– I brushed the shoes to get rid of dust and dirt. I also cleaned the soles with an old brush.

– I put some of the suede shampoo (the small bottle in the pic) in a bowl of water (let's say 1:10 ratio shampoo/water)

– I rinsed the shoes under a running tap (lukewarm); made them real wet (while trying to keep the inside of the shoe dry)

– I took the yellow side of the spunge (not the scratchy green side), dipped it in the bowl with shampoo/water and 'brushed' the whole shoe

– I left it with the shampoo on for a few minutes

– Then I rinsed the shoe under a running tap to remove the soap

– Then I repeated the process and gave the laces a litte rinse in the bowl

– After that, I put newspapers inside the shoe to get the inside dry

– I left the paper in for an hour or so and then put the shoe trees back in


Now, I'll leave them to dry for a day or so (don't know how long it will take). If they're dry tomorrow, I'll give them a brush
(I use a regular shoe brush, the one you see in the first picture, not a suede brush) and then spray them with Saphir Super
Invulner spray (the black spray can). After that, I'll apply Saphir Rénovateur to the sole edges and the soles themselves.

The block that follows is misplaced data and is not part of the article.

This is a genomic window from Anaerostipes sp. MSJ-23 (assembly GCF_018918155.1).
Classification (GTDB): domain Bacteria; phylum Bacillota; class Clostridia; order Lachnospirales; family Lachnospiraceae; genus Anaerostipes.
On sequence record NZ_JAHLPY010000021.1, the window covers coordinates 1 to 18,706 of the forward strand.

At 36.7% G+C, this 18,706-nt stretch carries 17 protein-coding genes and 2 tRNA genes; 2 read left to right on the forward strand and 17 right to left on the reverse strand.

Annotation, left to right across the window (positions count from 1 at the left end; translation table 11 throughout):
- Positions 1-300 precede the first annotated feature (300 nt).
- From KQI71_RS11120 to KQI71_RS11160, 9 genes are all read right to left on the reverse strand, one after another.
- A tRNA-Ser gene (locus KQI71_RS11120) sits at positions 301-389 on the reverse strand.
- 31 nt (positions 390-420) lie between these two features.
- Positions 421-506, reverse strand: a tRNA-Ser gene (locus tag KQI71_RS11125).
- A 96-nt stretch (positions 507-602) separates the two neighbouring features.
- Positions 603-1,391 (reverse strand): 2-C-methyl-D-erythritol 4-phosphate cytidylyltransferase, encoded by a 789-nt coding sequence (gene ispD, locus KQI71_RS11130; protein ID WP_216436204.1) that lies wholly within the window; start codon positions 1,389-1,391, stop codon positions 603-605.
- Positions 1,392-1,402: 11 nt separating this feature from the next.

I leave that to dry for say half an hour. If the edges need some colour, I'll use a medium brown Saphir crème to touch
up the colour. I might do part of the sole as well. I'll leave that to dry, and give it a brush for a nice finish.

That's about it, I think.
post #3164 of 11902

Last year, a pair Church's I purchased with the Cheaney's -  a pair of brown quarter brouges - also developed a blooming mold.  I tried swishing them with a percarbonate  solution which stiffed up the leather, and chemically "burned" them from the inside out.

 

Should I contact Cheaney and ask them?  I will admit that perhaps 5 or 6 times over the two years I've owned them I've worn them back to back.

post #3165 of 11902

Wearing the same pair of shoes two days in a row 5 or 6 times does not cause mold.